TWO senior solicitors at a leading Bradford law firm have been cleared of any wrongdoing after police investigated a complaint that they leaked confidential information on a child sex case.

Police and prosecutors have decided no action will be taken against Alias Yousaf and another, unnamed, solicitor at Chambers Solicitors.

Greater Manchester Police held an investigation after former MP Louise Mensch made a complaint to the force earlier this year, alleging the two solicitors had shared the names and ordeals of victims of a child sex ring.

Both denied any wrongdoing.

Mr Yousaf had represented a defendant in a high profile grooming case heard at Liverpool Crown Court in 2012. His client was convicted and jailed for eight years.

Mrs Mensch alleged that an unredacted case summary had been emailed to a member of the public before the case came to trial.

She asked the force to investigate under the Children and Young Persons' Act and the Data Protection Act, as well as consider Contempt of Court laws.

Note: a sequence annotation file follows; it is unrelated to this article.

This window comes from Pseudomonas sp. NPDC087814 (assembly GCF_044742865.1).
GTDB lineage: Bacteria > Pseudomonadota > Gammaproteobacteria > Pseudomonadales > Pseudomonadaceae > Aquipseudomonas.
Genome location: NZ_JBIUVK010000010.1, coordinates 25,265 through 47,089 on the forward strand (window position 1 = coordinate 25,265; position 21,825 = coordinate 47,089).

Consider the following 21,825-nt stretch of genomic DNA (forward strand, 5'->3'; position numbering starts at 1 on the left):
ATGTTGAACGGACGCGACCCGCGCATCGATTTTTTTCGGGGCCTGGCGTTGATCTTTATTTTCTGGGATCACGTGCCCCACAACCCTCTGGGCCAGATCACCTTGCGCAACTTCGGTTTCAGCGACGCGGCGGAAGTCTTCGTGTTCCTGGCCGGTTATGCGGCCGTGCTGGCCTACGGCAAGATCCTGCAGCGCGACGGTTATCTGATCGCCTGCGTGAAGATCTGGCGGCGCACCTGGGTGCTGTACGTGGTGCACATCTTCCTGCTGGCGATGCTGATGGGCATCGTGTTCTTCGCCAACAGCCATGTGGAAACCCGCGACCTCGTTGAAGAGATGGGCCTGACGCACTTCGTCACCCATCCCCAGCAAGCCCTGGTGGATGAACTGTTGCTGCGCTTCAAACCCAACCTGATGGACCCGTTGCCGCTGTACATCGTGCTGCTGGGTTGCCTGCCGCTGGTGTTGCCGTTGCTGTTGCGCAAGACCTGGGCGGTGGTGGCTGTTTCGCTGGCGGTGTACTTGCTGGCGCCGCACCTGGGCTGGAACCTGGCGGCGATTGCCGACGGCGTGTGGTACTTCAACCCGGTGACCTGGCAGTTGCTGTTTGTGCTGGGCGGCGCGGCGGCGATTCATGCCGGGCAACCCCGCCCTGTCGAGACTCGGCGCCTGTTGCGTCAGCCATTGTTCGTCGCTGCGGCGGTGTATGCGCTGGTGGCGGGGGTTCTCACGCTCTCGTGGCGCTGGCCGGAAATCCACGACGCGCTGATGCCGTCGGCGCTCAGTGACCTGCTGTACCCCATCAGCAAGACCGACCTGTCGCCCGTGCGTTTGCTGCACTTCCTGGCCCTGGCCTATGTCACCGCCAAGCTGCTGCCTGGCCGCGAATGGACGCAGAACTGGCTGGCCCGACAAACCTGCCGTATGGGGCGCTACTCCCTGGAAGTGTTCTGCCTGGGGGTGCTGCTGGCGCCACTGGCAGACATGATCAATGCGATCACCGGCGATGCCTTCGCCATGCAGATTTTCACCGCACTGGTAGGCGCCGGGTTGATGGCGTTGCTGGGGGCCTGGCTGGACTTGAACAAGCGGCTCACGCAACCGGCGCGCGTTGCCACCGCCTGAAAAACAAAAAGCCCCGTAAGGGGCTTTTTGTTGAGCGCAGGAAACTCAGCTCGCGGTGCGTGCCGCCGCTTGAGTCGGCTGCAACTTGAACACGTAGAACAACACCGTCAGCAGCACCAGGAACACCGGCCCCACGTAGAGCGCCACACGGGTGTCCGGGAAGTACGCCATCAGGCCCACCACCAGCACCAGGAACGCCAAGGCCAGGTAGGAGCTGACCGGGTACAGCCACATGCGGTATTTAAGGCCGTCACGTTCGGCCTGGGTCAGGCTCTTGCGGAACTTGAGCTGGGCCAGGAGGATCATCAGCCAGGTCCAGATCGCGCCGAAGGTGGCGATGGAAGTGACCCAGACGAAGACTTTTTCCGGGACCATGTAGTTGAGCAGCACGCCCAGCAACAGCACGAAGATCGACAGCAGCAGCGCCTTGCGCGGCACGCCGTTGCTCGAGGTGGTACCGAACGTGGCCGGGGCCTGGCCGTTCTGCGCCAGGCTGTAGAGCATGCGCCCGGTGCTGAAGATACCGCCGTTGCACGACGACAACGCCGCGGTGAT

But a GMP spokesman has now said: "On Monday, 16 March, 2015, Greater Manchester Police received a report relating to an alleged leak of confidential information. The matter was linked to the prosecution of a number of men in a high profile exploitation case in Rochdale in 2011.

"A full investigation was carried out into this matter. Following consultation with the Crown Prosecution Service, no further action will be taken."

Mr Yousaf sent a libel protocol to Mrs Mensch, a former Conservative MP for Corby, threatening court proceedings, seeking payment of £4,000 in legal fees and proposing compensation, after she posted tweets alleging he had leaked names of child sex abuse victims.

The 'Letter Before Action,' which also asked for the tweets to be removed, stated that Mr Yousaf did not make "unauthorised or deliberate disclosures of any material to any person."

It referred to an email and three-page case summary attachment sent "with the express permission and authority of the defendant," and said the information was sent on the "strict understanding" it would not be shared and used only for research purposes, adding that a senior solicitor was aware.

Mr Yousaf declined to comment on Friday.

But in March he told the T&A: "Not only do we deny any wrongdoing, but we have at all times acted in accordance with our professional obligations - any suggestion to the contrary is nonsense and entirely malicious."